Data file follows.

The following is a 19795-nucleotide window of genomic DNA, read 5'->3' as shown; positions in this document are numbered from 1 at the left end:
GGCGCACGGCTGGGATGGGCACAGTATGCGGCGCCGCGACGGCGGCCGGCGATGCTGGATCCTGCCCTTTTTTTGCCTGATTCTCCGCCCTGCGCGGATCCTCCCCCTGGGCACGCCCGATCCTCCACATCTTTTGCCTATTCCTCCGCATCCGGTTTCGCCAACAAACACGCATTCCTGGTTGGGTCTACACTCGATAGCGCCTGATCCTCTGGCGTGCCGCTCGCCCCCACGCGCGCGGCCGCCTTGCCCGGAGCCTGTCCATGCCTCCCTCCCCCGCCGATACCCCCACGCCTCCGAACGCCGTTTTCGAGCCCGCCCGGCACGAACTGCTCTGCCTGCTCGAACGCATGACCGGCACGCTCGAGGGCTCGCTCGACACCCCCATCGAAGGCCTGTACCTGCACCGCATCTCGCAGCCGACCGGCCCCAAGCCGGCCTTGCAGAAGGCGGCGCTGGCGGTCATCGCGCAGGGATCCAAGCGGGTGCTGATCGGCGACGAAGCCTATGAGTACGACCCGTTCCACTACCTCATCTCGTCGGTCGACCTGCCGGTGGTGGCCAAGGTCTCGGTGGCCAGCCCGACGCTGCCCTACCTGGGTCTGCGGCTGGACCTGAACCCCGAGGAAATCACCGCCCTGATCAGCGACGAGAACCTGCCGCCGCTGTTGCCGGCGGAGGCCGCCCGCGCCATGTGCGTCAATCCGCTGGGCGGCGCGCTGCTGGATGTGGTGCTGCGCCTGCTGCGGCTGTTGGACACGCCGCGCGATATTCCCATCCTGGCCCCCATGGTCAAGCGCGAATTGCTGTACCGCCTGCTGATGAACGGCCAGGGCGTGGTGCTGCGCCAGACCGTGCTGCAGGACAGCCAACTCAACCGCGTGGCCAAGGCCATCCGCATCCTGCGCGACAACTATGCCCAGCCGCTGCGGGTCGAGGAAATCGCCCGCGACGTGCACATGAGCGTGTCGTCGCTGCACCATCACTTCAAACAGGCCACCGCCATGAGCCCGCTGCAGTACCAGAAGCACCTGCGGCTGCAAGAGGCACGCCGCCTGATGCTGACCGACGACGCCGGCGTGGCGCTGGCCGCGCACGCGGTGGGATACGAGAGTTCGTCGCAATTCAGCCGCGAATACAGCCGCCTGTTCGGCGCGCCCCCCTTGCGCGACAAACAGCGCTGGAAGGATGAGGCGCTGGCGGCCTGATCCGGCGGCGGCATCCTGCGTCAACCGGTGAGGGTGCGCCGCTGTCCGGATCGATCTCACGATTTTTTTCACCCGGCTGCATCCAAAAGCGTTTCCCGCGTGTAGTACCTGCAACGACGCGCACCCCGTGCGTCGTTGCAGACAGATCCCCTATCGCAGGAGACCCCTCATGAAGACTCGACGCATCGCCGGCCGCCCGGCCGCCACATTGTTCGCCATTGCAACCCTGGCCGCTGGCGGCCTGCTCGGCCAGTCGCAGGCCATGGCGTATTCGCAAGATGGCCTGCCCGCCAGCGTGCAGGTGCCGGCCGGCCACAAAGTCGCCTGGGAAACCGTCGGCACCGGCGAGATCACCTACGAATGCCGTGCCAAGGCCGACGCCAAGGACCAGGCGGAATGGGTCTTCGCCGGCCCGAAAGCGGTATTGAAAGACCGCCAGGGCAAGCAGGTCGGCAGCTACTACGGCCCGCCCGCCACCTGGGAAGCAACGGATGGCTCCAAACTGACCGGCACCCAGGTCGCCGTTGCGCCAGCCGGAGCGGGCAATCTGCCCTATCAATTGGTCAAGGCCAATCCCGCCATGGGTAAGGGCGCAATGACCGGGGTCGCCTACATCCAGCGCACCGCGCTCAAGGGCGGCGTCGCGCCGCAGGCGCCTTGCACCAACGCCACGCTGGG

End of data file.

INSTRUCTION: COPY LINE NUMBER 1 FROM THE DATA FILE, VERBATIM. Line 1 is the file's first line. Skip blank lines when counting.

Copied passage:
The following is a 19795-nucleotide window of genomic DNA, read 5'->3' as shown; positions in this document are numbered from 1 at the left end: